You are currently viewing ADMU Economist Presents NatSit 2019

ADMU Economist Presents NatSit 2019

  • Post author:
  • Post category:Featured / News

“There is hope but there is a lot of work for us to do.”

Dr. Ronald U. Mendoza, Dean of the Ateneo School of Government, expressed optimism amidst several critical issues of the country during the National Situationer Update on 25 January 2019 at the Fr. Godfredo Alingal S.J. Multipurpose Hall, Ateneo de Naga University.

A former Senior Economist with the United Nations, Dr. Mendoza started the lecture by showing an overview of the economic situation of the country from the 1960s until the present. He observed that although our country doubled its Real GDP per Capita, it was insignificant compared to the six-fold or seven-fold economic growth experienced by other ASEAN countries, such as Malaysia and Indonesia, in the same time frame. Dr. Mendoza further mentioned that economic growth is not inclusive since the decline of poverty rate in the country is slow as compared to some neighboring countries, which have reduced the poverty rate significantly. Therefore, the inaccessibility of investments to most Filipinos causes imbalance in the economic growth.

The majority of Dr. Mendoza’s talk concentrated on the key issues faced by the Philippines and the corresponding solutions being applied by the government: elimination of illegal drugs and crimes, promotion of food security, public finance reforms, and deep governance challenge; he also reviewed whether the solutions are appropriate to the corresponding issues.

Dr. Mendoza noted that the government has presented at least two solutions to the problem of crime and illegal drugs, among them –Tokhang or the killing of alleged drug-pushers and the lowering of the Minimum Age of Criminal Responsibility. He countered that the proposed solutions are in fact not effective since illegal drugs are still entering our country and crime has not gradually diminished. He offered that international evidence and research prove contrary to the belief of the government in using such methods.

The second key issue Dr. Mendoza discussed is promotion of food security, given the price inflation of the country’s main food, rice. He described the country as “not being blessed to produce rice in a cost-effective way.” He clarified the misconception that the shortage of NFA rice supply and the price hike would be beneficial for farmers in terms of revenue increase because of the rise in demand, rather it was more advantageous for the retailers who were able to increase their profit.

With regard to public finance reforms, Dr. Mendoza asked the audience “Sino ba ang masaya na magbayad ng buwis kung nakikita niya na maraming pera ang nasasayang?” He explained that TRAIN Law was supposed to update our tax system, and to generate revenue to support and help the poor but there are problems relating to the spending aspect wherein funds were not able to reach the said sectors. In relation to the increase of the prices of goods, he suggested that the government should have taken steps in implementing properly the TRAIN Law especially to help ease the burden on the people.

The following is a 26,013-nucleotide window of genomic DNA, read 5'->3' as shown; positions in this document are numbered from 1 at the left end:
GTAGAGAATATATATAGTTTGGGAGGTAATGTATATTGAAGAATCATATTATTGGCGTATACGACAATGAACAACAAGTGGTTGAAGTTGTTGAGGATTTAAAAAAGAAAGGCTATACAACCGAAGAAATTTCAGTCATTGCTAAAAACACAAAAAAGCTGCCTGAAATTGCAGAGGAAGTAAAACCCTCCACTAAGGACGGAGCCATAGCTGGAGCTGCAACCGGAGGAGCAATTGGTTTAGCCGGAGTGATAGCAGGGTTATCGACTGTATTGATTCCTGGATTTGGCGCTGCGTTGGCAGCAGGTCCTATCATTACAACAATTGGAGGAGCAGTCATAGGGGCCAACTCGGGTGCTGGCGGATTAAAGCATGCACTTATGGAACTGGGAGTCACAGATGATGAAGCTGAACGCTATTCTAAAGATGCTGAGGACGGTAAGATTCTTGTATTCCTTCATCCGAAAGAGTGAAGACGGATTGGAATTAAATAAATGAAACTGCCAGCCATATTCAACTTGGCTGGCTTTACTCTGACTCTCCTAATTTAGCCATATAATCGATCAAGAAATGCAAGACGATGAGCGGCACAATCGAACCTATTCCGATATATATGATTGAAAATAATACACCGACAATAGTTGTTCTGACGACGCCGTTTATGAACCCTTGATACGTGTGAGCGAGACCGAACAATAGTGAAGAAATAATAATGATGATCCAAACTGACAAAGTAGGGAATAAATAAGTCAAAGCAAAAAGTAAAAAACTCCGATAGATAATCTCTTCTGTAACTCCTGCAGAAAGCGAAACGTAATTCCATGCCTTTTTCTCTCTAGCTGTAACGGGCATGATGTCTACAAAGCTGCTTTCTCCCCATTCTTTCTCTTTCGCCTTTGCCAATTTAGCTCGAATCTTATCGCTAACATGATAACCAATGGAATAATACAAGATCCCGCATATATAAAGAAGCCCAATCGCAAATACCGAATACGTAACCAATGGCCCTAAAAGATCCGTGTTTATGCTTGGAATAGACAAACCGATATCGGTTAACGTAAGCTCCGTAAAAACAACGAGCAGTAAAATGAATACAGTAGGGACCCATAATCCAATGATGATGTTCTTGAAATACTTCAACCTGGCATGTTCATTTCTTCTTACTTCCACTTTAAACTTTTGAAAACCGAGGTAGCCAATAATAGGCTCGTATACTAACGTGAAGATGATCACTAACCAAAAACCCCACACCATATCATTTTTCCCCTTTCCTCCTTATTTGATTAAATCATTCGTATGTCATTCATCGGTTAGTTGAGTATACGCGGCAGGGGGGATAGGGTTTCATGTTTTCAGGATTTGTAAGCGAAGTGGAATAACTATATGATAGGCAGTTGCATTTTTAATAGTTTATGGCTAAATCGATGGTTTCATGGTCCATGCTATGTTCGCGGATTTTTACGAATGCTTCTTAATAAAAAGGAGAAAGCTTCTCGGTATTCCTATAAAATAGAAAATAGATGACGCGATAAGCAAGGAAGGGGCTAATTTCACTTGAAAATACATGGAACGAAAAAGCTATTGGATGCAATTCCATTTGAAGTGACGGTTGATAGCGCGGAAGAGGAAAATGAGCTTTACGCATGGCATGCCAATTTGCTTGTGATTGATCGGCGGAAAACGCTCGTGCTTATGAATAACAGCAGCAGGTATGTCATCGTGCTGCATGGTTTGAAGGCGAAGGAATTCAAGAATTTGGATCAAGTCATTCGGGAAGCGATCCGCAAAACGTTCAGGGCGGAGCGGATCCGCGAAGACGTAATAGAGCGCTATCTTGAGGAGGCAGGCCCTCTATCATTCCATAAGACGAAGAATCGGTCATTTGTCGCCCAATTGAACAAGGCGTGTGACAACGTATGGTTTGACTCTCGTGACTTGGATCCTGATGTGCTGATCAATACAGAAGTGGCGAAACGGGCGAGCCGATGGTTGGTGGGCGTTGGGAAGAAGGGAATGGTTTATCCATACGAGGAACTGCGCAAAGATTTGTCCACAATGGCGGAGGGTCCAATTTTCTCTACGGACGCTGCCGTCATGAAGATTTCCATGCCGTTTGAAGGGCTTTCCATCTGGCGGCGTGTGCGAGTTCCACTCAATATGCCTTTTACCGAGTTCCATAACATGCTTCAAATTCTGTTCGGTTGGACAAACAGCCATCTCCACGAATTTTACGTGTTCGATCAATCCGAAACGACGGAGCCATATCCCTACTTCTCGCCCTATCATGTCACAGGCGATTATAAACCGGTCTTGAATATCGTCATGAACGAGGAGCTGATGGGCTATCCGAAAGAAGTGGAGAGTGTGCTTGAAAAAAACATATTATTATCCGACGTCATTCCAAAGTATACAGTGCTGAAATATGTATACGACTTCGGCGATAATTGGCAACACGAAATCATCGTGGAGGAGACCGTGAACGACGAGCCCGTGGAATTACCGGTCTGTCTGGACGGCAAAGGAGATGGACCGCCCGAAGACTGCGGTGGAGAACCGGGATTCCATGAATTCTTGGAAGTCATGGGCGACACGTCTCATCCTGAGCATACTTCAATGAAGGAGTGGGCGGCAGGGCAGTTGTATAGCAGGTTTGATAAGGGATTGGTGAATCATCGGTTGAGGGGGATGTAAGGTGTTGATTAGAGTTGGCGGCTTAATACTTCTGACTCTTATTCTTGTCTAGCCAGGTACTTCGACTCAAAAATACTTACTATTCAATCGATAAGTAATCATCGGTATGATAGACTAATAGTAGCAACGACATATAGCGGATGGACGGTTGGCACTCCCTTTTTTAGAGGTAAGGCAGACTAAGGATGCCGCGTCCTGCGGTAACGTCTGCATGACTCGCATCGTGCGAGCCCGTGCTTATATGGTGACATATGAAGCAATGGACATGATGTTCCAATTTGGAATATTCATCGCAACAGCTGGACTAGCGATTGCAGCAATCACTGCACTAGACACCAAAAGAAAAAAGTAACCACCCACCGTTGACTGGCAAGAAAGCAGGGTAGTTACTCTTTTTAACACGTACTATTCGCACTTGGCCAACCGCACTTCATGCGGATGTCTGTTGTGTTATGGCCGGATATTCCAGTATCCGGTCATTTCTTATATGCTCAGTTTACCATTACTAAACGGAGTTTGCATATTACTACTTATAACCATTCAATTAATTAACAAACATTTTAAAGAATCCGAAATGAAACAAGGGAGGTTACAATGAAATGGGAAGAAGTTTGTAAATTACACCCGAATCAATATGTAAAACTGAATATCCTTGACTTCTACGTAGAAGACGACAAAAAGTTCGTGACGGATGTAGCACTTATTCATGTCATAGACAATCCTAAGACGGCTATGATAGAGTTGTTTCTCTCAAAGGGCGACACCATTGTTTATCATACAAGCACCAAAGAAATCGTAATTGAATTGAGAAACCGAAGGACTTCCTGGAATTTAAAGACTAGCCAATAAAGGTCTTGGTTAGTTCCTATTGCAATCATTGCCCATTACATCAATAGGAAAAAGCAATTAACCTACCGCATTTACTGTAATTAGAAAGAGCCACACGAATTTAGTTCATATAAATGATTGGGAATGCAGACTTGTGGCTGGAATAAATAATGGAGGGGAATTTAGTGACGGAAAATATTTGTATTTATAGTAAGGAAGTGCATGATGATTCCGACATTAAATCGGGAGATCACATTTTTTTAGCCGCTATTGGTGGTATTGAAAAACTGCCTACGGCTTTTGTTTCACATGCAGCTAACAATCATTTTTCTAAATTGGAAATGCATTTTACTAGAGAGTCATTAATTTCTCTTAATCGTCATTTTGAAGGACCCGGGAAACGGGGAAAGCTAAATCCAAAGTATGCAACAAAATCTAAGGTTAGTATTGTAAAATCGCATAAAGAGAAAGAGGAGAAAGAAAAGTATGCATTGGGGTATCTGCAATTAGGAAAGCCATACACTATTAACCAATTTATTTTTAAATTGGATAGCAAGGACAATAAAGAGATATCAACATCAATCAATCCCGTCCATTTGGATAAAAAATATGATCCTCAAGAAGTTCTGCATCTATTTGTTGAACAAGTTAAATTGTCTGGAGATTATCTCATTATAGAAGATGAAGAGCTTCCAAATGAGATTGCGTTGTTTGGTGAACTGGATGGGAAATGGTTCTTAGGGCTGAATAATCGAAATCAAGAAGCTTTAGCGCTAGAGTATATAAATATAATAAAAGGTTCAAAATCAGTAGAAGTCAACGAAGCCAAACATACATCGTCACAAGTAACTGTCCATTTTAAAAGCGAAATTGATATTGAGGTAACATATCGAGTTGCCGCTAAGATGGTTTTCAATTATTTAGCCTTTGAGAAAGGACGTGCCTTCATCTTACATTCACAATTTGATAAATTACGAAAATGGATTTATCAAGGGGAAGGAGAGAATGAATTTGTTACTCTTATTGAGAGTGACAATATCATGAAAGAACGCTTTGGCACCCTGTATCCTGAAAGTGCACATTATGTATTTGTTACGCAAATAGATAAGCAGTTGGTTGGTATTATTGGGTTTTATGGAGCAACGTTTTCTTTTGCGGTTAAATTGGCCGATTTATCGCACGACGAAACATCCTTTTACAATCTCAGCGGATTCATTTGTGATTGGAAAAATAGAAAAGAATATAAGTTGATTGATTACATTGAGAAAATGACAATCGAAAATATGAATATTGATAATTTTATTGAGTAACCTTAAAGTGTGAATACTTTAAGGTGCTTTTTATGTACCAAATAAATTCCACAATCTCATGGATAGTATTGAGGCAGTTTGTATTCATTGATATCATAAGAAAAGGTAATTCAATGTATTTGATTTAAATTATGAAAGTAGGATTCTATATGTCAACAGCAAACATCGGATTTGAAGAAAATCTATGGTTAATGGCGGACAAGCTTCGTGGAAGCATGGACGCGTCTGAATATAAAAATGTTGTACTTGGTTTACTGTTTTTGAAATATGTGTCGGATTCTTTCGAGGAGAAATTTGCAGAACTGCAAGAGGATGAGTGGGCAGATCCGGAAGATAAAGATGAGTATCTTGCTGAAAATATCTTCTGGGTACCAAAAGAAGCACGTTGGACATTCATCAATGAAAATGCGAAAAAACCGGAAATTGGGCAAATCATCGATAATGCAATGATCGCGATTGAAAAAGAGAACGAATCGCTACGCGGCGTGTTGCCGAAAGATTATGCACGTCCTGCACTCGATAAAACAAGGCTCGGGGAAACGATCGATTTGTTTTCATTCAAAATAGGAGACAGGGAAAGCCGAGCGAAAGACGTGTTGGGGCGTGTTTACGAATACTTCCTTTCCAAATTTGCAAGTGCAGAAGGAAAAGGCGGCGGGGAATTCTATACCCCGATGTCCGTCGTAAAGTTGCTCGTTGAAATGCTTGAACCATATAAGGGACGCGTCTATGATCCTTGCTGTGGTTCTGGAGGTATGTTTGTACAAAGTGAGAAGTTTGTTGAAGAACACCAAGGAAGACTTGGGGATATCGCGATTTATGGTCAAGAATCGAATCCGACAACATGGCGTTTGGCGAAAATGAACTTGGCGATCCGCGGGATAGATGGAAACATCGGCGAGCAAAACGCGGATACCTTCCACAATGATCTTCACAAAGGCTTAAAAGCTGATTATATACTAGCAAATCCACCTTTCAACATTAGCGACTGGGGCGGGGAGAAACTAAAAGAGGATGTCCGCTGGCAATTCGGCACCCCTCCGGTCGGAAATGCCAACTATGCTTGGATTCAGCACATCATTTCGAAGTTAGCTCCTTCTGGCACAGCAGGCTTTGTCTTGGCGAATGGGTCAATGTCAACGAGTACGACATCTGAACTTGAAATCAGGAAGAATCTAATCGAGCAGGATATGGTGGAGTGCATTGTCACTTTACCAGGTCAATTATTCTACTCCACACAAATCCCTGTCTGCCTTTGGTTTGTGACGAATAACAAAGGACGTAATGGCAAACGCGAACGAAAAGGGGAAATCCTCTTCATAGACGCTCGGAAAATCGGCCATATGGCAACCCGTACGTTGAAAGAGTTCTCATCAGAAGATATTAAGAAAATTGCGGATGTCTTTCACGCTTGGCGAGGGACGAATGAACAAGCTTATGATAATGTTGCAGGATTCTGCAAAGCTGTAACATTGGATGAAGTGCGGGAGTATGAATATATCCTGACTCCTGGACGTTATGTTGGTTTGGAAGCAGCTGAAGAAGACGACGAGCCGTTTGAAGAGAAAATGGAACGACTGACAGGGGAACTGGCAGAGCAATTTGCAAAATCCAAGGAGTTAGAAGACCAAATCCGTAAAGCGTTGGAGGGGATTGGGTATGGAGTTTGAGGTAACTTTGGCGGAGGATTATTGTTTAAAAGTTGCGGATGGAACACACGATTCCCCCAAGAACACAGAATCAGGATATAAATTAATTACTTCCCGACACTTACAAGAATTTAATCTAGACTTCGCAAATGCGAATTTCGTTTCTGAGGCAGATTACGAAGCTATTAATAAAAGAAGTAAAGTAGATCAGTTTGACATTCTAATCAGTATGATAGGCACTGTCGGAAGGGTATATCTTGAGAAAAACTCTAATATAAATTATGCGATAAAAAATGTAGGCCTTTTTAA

On the political situation of the country, Dr. Mendoza identified the proposed shift to federalism as one of the main issues to be discussed. “Ang paglipat sa Federalism ay dapat pag-aralan at ‘wag madaliin kagaya ng sa TRAIN Law,” he asserted. He specified that features which were previously removed by Congress like the term-limits and anti-dynasty law should still be included in the proposed charter change.

Lastly, Dr. Mendoza discussed the status and effects of political dynasties in the country. He presented a data collected by the Ateneo School of Government showing an increase in the number of local officials coming from political dynasties from 2007 elections to the 2016 elections. The more member of a family who are elected in public offices, the more they have control over public finance, and have more influence on business and investments that enter in their respective territories. He then questions why poverty is still present and increasing in provinces wherein political dynasties exist despite the growth of the national economy and the continuous distribution of money to these areas.

He advised the students to not be swayed by known candidates or by familiar faces, but rather look at the credibility of the candidates; he urged to take a look at alternative candidates who might be able to present ideas which might benefit and change the community and country.

Dr. Mendoza urged the participants “to not only inform themselves, but also others who do not have access to this information, and to multiply it to others, then something might happen and things (poverty and corruption) will gradually disappear in our country” before ending his talk.

In the open forum, many professors, staff, and students clarified or asked questions pertaining to the issues discussed and relevant to the situation of the country. There were some who asked the opposing sides of one issue, which impressed Dr. Mendoza, stating that debating on issues is something needed in society and that people should also listen respectfully to the stands and beliefs of others without being indifferent.

The activity was organized by ADNU’s Office of Student Affairs, with the support of the Office of the President, and the Office of Mission and Identity. It was part of this year’s Ateneo Leadership Development Program for student leaders and organizations.

Written by Leo Jeremiah Arnel O. Caayao
Photos by Rombit Alanis and Allan Balderas